Background: Kisspeptin and its receptor, GPR54, are regarded as key regulators of and catalysts for male
puberty onset, and also fundamental gatekeepers of spermatogenesis in mammals. Consequently, the loss function of
kisspeptin or GPR54 leads to a symptom of Hypogonadotropic Hypogonadism (HH) in human and HH accompanied
by lower gonadotrophic hormone levels, smaller testes, impaired spermatogenesis and abnormal sexual maturation in
mice. Besides its well-recognized functions in hypothalamus before and during puberty, accumulating data strongly
support kisspeptin production in testis, and participation in somatic and germ cell development and sperm functions
as well. This review aims to summarize recent findings regarding kisspeptin activity in the testes and sperm function.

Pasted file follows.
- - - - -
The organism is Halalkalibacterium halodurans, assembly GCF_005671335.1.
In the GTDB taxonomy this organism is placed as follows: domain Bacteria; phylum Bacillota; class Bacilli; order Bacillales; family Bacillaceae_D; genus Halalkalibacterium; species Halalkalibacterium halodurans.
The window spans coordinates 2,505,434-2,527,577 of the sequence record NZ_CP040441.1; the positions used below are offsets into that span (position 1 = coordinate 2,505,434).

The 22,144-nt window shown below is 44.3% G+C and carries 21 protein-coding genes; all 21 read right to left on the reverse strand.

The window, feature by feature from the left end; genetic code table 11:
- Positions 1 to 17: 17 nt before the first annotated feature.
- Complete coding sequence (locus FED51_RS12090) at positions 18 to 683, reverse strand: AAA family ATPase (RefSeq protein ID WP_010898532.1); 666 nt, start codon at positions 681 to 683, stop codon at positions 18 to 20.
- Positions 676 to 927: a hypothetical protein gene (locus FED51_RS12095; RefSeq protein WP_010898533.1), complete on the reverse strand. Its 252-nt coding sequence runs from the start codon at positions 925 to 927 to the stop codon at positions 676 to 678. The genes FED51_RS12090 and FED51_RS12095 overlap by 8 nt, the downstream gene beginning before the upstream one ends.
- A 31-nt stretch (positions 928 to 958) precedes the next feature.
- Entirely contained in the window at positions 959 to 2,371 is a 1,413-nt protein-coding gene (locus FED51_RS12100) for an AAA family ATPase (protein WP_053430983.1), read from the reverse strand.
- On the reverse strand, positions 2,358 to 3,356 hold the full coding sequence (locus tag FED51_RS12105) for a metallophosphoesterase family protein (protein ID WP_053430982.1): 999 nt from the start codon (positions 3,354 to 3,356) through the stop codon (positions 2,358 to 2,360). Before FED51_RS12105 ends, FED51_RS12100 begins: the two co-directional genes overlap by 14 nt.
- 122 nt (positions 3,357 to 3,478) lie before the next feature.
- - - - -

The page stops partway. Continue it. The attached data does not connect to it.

Methods: We undertook a keyword search of peer-reviewed research literature including data from in vivo and
in vitro studies in humans and genetically modified animal models to identify the roles of kisspeptins in male
Results: A plethora of studies detail the role of kisspeptins and GPR54 in mammalian spermatogenesis in vivo and in
vitro. This review identified recent findings regarding the kisspeptin system in male gonads, and regulation of kisspeptin
in testicular physiology and male reproductive defects and disorders.
Conclusion: The findings of this review confirm the importance role of kisspeptins in male fertility. Understanding
their biphasic roles in testis may help to consider kisspeptins as potential pharmacological targets for treating human